Written by Emma Luimes
While there’s only a handful, artist run initiatives in Tasmania, they are a vibrant addition to the local arts landscape; regularly hosting events in both permanent and temporary sites. They support work from local, interstate and international contemporary artists, at all stages of their career.
Sawtooth ARI is cased in Launceston, as well as hosting the occasional pop-up exhibition, this artist run gallery showcases contemporary work from local, interstate and international artists. Director Patrick Sutczak talks to the Tasmanian Arts Guide about recent developments at Sawtooth.
What’s been going on at Sawtooth in the last few years?
In the last few years Sawtooth has introduced a number of changes. Two years ago, we took over the entire top floor of the building and opened up another gallery/pop-up space. That was branded @Sawtooth and gave us flexibility to have events and exhibitions outside our normal monthly program.
We created our first publication called the Sawtooth Annual. It featured several essays and photography from throughout the year at Sawtooth, as well as the entire 2013 exhibition program.
We also introduced the Sawtooth Writing Prize. The prize is designed to increase engagement in artists’ work through reviews and responses. Through the writing prize, we saw submissions from writers, poets, artists, and the general public.
Also this year, we created Portal@Sawtooth. The Portal is reserved exclusively for international video work and is designed to engage audiences with a global dialogue around media work. At present, Portal is being curated by artists living internationally.
What do you think is unique about Sawtooth?
I think Sawtooth is unique in that we are positioned between commercial galleries, the museum and university galleries, as well as other art spaces. We are the only ARI in the north of the state, which gives artists an opportunity to use Sawtooth as an outlet for experimental art and really showcase individual and collaborative practice. Having an organisation like Sawtooth in Tasmania makes exhibiting so much more accessible for emerging (and established) artists who are not commercially represented. Sawtooth is really quite open to emergent art forms. And, as our audiences engage with the exhibition program throughout the year, we are contributing to the dialogue around contemporary arts practice. We do not exclusively program Tasmanian artists, and we are always active in attracting national and international artists. As Sawtooth is governed by a board, there are many voices ensuring that Sawtooth remains vibrant and progressive.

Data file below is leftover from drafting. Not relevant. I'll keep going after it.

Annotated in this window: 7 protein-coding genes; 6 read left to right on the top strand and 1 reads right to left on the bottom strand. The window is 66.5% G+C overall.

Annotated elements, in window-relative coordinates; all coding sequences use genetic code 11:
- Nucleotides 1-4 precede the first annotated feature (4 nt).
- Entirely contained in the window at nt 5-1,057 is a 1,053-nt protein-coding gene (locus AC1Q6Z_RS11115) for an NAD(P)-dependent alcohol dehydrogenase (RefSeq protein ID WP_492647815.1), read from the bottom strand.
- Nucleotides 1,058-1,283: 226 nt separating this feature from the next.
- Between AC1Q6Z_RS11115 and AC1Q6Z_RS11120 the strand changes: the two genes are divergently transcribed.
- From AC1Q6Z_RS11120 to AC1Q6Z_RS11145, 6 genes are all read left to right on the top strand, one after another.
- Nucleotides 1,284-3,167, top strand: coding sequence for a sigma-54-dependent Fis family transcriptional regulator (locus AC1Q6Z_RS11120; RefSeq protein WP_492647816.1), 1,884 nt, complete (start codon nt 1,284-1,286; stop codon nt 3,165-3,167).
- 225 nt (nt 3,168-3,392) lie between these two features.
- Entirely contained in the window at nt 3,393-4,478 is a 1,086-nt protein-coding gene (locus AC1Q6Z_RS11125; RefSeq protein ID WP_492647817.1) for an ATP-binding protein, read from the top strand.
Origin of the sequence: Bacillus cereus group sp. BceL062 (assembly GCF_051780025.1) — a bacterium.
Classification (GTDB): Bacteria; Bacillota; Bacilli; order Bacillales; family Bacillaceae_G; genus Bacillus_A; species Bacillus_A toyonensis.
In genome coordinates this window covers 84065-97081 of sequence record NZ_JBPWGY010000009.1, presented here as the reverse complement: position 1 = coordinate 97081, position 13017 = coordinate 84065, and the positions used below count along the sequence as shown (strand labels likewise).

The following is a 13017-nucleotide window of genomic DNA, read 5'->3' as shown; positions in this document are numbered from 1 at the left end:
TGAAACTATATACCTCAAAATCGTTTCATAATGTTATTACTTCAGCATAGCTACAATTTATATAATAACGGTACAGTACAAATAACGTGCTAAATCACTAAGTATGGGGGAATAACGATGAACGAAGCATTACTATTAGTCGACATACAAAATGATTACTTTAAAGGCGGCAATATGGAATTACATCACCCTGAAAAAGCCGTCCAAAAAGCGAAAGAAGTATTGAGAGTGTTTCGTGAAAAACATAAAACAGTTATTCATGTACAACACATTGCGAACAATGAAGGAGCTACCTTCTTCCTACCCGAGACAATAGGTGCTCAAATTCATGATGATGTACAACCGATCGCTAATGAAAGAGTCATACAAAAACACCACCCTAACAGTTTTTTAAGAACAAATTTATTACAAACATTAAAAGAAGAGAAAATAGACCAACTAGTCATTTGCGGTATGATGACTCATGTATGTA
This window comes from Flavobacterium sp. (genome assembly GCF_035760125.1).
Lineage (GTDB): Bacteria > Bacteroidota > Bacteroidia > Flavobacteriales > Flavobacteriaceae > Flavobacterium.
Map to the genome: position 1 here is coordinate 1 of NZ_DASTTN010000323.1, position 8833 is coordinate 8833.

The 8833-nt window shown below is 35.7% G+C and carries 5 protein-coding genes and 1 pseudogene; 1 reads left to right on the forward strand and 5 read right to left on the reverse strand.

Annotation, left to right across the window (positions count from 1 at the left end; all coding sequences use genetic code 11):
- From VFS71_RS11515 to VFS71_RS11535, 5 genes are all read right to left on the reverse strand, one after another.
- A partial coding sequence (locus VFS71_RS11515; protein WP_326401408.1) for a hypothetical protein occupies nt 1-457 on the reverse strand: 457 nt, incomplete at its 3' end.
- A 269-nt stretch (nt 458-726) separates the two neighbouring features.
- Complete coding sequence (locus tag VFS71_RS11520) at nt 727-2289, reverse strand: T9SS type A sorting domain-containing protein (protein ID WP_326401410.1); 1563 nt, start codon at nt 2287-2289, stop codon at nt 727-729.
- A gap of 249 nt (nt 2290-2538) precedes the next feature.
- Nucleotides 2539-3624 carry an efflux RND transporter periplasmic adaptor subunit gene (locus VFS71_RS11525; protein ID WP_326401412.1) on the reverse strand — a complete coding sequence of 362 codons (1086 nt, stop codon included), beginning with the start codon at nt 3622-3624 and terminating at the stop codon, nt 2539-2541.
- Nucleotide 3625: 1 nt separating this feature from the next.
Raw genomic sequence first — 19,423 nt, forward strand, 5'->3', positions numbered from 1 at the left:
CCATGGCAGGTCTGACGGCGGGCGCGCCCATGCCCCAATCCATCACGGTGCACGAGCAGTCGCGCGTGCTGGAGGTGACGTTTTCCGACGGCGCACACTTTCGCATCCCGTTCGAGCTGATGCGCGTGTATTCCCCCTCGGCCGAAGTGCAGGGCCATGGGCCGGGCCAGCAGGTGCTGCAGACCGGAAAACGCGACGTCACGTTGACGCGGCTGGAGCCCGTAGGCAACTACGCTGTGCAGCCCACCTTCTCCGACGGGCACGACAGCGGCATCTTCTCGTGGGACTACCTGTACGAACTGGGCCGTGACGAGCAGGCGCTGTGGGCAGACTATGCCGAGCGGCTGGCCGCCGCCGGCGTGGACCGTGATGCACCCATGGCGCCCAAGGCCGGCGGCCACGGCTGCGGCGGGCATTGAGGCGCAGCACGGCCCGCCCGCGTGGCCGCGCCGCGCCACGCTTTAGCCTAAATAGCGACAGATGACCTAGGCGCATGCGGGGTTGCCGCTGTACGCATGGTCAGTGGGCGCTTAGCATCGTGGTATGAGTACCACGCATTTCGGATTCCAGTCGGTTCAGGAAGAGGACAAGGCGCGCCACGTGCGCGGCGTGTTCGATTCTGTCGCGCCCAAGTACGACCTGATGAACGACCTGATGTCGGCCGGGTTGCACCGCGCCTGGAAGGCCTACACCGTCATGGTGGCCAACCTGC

What’s coming up for Sawtooth in the New Year?
Apart from our regular exhibition program, we have opened up more gaps, of a week or more, to allow Sawtooth to be used for some exciting proposals such as dance, performance and music, to encompass as much contemporary practice as we can. We will also relaunch the writing prize and potentially a photography prize and also be looking to have more touring exhibitions across the state with our 2016 exhibitors. We will be heading into New Year maintaining the high quality and diversity of emerging and experimental art, while at the same time looking to develop new and exciting initiatives to engage audiences and raise the profiles of talented artists through exhibition, exposure and encouragement.
Article first published: 18 December 2015